This conception of desire is economic in its essence and like all economic conceptions is based on scarcity, which is to say, poverty. The object of this sort of desire exists before the desire arises, either as an idea or as a concrete thing, but is not immediately accessible to the individual who wants it. Since this sort of desire is nothing more than a sense of lack, it can be easily channeled toward these already existing objects in the interests of whatever powers have the strength to harness this lack. William Blake rightly understood that this sense of lack was not truly desire, but rather the mere ghost of desire, the weak afterimage left behind when desire is drained of its vitality, its capacity to act and create its own object.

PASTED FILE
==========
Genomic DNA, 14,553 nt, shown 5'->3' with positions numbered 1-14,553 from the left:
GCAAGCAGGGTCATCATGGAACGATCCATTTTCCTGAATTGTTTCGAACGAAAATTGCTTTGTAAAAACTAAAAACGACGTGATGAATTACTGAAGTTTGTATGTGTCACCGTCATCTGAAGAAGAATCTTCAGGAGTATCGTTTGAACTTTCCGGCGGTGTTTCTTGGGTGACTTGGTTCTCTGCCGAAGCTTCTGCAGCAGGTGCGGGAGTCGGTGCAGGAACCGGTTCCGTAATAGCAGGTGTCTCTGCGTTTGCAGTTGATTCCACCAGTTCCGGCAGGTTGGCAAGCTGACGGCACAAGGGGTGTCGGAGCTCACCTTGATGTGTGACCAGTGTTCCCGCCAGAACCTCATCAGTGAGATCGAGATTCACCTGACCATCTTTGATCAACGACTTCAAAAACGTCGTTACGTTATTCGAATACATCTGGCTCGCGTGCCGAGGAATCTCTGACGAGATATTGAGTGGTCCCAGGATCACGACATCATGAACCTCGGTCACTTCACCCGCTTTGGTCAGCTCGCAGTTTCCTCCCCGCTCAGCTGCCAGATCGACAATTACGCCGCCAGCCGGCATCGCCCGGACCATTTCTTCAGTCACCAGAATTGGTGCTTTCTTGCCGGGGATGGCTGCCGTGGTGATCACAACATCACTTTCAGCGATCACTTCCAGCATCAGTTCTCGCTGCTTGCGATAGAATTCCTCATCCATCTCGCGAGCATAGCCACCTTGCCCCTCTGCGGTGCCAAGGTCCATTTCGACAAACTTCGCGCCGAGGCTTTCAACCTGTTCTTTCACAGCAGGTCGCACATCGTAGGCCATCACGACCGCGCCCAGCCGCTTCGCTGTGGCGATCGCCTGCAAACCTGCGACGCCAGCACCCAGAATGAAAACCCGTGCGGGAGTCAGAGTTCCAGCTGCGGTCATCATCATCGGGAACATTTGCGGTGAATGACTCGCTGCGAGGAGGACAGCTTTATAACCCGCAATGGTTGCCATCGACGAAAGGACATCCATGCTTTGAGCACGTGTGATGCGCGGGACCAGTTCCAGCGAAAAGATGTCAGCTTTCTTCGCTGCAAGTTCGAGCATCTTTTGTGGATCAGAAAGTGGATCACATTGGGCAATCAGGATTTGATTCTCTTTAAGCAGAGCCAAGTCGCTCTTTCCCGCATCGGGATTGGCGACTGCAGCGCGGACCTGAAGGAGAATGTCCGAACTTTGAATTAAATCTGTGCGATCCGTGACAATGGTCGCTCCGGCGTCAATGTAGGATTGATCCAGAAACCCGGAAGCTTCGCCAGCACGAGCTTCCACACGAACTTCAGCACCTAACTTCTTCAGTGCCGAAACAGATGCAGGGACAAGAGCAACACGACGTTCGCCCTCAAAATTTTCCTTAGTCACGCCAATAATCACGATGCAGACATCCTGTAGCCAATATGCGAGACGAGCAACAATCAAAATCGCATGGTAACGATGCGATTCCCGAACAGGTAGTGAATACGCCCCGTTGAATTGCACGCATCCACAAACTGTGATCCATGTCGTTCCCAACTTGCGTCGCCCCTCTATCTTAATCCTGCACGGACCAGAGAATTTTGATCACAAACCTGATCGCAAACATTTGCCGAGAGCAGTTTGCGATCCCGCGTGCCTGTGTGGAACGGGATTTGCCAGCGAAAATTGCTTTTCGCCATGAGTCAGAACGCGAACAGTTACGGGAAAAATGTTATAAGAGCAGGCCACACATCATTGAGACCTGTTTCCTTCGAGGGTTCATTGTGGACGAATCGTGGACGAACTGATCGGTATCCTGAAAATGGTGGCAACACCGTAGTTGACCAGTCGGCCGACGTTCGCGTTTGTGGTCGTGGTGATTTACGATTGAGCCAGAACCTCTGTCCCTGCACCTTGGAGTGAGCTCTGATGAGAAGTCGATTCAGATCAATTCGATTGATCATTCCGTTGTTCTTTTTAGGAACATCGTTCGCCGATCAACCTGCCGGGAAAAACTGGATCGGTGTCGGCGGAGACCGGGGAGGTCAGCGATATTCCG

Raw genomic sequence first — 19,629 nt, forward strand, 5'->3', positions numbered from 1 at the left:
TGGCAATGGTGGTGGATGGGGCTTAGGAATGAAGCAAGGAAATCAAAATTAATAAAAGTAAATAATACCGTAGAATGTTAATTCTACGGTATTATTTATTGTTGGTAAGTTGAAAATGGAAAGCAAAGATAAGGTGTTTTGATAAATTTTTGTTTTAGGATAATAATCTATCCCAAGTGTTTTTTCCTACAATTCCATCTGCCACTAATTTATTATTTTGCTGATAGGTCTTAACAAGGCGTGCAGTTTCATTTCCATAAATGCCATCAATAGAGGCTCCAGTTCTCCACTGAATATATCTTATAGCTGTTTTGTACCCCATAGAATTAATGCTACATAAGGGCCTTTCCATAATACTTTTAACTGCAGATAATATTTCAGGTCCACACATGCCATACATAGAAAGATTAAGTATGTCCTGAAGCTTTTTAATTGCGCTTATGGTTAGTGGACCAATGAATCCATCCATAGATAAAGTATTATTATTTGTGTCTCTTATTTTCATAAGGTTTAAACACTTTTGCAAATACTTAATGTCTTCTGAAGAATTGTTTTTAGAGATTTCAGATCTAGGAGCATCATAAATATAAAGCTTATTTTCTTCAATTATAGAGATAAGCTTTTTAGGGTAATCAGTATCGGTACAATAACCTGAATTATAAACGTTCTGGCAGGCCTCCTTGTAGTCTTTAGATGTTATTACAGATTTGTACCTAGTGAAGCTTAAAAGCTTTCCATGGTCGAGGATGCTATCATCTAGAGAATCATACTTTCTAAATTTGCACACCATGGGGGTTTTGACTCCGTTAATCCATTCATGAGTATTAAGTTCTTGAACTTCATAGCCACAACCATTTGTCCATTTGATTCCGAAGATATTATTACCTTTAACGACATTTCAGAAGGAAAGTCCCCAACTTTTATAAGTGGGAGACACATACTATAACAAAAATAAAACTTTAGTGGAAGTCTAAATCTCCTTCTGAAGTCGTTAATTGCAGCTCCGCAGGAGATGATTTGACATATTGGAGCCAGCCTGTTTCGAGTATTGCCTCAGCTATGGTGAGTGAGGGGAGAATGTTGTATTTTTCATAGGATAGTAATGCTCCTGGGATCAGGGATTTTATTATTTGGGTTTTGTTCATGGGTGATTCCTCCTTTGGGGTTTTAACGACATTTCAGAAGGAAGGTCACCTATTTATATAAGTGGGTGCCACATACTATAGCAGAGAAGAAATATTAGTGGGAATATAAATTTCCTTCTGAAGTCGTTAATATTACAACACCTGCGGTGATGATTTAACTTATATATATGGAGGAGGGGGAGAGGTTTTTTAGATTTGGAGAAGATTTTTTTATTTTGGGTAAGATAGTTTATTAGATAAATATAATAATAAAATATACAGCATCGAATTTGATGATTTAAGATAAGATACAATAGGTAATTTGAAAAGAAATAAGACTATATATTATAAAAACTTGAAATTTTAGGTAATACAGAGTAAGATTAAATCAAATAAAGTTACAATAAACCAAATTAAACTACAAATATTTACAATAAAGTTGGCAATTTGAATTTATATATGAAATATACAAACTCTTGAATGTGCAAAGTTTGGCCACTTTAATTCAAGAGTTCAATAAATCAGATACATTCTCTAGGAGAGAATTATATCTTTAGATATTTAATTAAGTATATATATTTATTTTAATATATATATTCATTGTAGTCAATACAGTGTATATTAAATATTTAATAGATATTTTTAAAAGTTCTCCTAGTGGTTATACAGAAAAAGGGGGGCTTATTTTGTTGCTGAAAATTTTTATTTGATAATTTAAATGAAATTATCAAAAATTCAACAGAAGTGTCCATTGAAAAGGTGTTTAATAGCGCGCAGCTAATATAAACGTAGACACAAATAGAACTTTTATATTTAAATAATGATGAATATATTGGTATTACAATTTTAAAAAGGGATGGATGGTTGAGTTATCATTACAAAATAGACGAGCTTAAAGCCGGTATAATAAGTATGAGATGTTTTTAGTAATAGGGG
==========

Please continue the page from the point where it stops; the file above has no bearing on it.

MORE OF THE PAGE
It is only in relationship to this ghost of desire that the pathetic, poorly thought out theoretical assumption, “Society creates our desires” makes any sense at all, but even on these terms the statement remains a load of shit, a symptom of the marxian intrusion into anarchist circles with its implication that it is impossible to experience freedom now. The fallacy of the statement lies in its assumption that society acts and creates. In fact, society creates nothing. Society is nothing more than a shorthand we use to describe an interweaving set of activities and relationships between individuals that tend to reproduce themselves within a specific context. Capitalism is simply one of the terms used to describe the most recent, economy-dominated set of such activities and relationships. Thus neither society nor capitalism create anything at all. Rather, an unquestioning acceptance of the currently existing set of relationships and activities leads to an acceptance of devitalized desires, mere ghosts incapable of creating their own objects and thus satisfying themselves. And this leads people to continue to act and relate in habitual ways that reinforce this condition.